3. Filter off the residue to give a clear but coloured concentrated solution.

4. Take the solution and spread it along the start line of some chromatography paper (diagram A).

5. Dip and suspend the chromatography paper into a suitable solvent in a covered container so the start line is above the solvent surface and let the solvent be absorbed by the chromatography paper and move upwards (diagram B).

6. When the solvent front has reached near the top of the paper, stop  (diagram C) and hang up the chromatogram to dry.

7. You can then separate the mixture 'physically' by cutting strips off for each band of coloured material that has separated out on the chromatogram (diagram D).

8. You can then extract each separated product by re-dissolving it by placing the strips in the solvent.

9. The different solutions can then be carefully evaporated to produce the separated coloured solid materials.

Note: In practice in the pharmaceutical industry large scale thin layer chromatography would be used.



  • Gas-liquid chromatography (gas chromatography, gc/glc/g.l.c.) can be used to analyse liquid mixtures which can be vapourised (e.g. petrol, blood for alcohol content). The instrument is called a gas chromatograph.

    • a picture of 'glc': diagram a gas chromatogram and the resulting chromatograph

    • A sample of the substance under investigation is injected and vapourised into a tube containing a carrier gas (called the mobile phase, it moves). The mobile phase must be an inert or unreactive gas like nitrogen.

    • The gas carries the vaporised substance through a long 'separating' tube or column wound around inside a thermostated oven. Inside the column is the immobile phase (stationary phase) which is usually a thick viscous liquid/porous solid which has some affinity with the substances to be analysed in the carrier gas.

    • The substances in the mixture are partially absorbed by an absorbent material held in the or column (called the immobile phase or stationary phase, which doesn't move), but only temporarily. However different substances are held back, or 'retained', for different times so that the mixture separates out in the carrier gas stream.

      • There is a dynamic equilibrium between the stationary and mobile phases and the separation of the components of a mixture by chromatography depends on the distribution of the components in the sample between the mobile and stationary phases.

      • The more a substance is strongly held by intermolecular forces, the slower that component moves through the separating column (stationary phase). Therefore, depending on the different force of attraction, the components get separated out and emerge from the column into the detector at different times.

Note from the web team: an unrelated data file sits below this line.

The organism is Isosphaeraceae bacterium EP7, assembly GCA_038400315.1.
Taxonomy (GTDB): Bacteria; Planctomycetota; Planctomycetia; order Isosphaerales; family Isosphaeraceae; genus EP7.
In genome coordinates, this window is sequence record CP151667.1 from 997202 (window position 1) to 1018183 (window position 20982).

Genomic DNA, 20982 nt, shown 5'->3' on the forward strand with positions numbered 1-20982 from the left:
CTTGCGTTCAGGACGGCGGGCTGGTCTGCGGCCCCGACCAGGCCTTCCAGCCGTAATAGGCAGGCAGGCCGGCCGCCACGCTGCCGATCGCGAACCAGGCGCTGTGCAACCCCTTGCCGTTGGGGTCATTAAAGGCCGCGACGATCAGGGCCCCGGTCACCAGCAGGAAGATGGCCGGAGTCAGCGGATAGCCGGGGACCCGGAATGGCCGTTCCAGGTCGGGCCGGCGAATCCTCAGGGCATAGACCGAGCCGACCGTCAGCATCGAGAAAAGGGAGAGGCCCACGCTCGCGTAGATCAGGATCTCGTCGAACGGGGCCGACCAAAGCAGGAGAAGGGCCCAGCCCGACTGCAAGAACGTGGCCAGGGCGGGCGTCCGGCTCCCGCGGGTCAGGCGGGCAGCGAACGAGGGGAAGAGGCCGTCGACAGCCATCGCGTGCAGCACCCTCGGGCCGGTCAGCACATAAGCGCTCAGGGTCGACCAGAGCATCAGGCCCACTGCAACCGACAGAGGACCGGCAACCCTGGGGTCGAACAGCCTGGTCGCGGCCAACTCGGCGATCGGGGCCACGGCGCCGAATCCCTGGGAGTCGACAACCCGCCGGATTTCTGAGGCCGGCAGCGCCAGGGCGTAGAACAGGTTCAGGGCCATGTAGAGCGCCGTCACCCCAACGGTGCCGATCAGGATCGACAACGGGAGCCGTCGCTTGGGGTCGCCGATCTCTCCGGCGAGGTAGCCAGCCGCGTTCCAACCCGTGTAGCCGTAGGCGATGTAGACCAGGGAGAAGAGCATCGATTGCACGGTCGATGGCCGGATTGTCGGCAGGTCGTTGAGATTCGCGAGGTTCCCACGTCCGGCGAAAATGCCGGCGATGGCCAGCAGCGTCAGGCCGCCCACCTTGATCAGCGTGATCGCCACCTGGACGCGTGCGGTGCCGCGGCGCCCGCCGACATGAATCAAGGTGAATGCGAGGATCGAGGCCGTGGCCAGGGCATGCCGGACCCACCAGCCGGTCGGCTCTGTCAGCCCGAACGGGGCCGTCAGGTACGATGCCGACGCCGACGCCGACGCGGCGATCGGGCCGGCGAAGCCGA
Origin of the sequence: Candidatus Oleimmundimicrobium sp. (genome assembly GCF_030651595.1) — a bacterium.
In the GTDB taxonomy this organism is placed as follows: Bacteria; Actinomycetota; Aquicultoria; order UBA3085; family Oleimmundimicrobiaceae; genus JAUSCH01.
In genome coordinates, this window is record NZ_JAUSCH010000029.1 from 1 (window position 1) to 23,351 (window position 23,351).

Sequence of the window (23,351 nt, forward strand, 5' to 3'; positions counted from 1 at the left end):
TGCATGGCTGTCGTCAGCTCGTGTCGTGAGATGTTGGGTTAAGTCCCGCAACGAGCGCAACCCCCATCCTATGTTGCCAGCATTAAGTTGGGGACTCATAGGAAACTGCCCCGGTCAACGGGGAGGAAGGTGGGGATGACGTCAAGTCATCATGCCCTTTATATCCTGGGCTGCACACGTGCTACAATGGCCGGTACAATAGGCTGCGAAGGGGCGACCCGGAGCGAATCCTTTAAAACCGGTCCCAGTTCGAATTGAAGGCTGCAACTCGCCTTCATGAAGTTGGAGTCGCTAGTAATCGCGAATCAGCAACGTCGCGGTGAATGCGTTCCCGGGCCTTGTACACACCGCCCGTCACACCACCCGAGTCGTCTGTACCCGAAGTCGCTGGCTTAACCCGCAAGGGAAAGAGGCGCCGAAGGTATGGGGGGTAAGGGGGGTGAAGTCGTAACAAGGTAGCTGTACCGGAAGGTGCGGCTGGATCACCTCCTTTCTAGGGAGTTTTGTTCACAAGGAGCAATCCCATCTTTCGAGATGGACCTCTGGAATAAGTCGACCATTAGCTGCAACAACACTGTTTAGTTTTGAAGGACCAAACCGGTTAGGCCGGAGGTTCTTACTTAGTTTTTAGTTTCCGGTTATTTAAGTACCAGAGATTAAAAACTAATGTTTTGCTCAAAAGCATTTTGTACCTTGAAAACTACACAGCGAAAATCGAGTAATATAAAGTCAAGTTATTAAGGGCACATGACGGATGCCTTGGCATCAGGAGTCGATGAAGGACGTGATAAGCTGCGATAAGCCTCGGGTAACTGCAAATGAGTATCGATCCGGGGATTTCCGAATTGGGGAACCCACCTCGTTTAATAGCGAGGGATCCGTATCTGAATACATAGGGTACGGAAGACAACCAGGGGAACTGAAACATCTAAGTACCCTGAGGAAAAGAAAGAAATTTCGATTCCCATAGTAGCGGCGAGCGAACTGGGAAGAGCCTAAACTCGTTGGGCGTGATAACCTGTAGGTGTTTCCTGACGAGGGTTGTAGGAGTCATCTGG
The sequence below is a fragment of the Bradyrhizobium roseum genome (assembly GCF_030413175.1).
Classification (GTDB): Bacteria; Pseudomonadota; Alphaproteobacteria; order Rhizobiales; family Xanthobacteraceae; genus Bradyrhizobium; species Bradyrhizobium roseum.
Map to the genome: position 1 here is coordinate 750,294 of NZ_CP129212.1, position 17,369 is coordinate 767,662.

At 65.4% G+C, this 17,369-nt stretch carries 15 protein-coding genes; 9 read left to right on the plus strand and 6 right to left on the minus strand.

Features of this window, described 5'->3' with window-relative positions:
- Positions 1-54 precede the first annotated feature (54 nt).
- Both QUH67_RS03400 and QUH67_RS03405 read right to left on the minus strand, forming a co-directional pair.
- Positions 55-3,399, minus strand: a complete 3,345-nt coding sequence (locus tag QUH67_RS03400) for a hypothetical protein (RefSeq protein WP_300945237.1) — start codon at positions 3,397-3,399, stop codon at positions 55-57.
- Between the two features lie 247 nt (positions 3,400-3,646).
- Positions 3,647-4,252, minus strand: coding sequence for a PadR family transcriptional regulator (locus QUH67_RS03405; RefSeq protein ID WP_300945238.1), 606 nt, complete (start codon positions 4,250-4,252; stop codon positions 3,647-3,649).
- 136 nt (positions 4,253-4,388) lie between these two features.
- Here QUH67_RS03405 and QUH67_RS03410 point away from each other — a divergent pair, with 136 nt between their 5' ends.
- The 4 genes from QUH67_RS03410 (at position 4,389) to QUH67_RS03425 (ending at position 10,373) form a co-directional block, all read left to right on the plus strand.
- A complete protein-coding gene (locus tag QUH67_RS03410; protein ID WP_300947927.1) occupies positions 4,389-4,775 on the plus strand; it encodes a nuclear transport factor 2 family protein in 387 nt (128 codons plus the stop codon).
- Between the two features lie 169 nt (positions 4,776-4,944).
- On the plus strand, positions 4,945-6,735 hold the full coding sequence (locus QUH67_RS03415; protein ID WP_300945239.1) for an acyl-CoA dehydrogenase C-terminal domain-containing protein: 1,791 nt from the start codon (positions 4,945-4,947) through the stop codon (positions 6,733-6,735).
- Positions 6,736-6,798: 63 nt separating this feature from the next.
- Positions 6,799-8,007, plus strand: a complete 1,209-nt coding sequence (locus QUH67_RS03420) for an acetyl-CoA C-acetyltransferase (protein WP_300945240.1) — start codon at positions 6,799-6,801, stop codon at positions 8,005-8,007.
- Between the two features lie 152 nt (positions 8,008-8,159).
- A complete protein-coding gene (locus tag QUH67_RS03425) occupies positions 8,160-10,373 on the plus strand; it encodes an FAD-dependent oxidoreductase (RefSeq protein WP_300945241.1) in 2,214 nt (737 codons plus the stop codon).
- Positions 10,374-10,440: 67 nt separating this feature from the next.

• The column is filled with a porous solid so gas can get through but passes over a large surface area OR it is coated in a very high boiling organic liquid which can also provide a large absorbing surface but still allows gas flow.

    • The gases emerge from the oven into a detector system which electronically records the different signal as each substance comes through.

      • A printout or computer display of the results from the gas chromatograph, called the gas chromatogram, shows a series of peaks in the graph line imposed on a steady baseline when only the carrier gas is passing through the detector.

      • The time it takes for a substance to come through is called the retention time and is unique for each substance for a particular set of conditions (flow rate, length of separating column, nature of separating column material, temperature etc.).

    • Generally speaking, the greater the molecular mass of the mixture molecule, the longer the retention time.

      • This is because the component molecule - immobile phase intermolecular force of attraction increases with the size of the component molecule, so it is absorbed/retained temporarily a bit more strongly (see right of diagram).

    • The height of the peak, or more strictly speaking, the area under the peak, is proportional to the amount of that particular substance in the mixture.

    • Therefore it is possible to both identify components in a mixture and calculate their relative proportions.

    • The chromatogram shown above (right of chromatograph diagram) illustrates the separation of some alkane hydrocarbons in petrol (in reality it is far more complicated with dozens of hydrocarbon molecule peaks on the chromatogram). The different peak heights give the relative proportions i.e. hexane >pentane > heptane.

    • The retention time order follows the trend of increasing molecular mass gives increasing retention time i.e. in time heptane C7H16 > C6H14 > C5H12

    • The gas chromatographic instrument can be calibrated with known amounts of known substances.

      • So, the timing position of the peak identifies the component X in the gas and the height of the peak tells you much of X is in the mixture.

      • Note - if there is only one peak, only one substance has been detected. This may mean its a pure substance, or a substance containing molecules that cannot be detected by the particular gas chromatograph system.